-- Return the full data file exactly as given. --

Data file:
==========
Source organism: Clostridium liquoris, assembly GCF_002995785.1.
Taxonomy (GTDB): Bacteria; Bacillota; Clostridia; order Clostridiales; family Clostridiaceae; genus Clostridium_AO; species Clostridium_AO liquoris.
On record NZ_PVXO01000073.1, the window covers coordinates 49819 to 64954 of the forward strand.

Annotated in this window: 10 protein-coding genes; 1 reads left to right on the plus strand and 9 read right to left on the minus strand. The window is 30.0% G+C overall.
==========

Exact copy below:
Source organism: Clostridium liquoris, assembly GCF_002995785.1.
Taxonomy (GTDB): Bacteria; Bacillota; Clostridia; order Clostridiales; family Clostridiaceae; genus Clostridium_AO; species Clostridium_AO liquoris.
On record NZ_PVXO01000073.1, the window covers coordinates 49819 to 64954 of the forward strand.

Annotated in this window: 10 protein-coding genes; 1 reads left to right on the plus strand and 9 read right to left on the minus strand. The window is 30.0% G+C overall.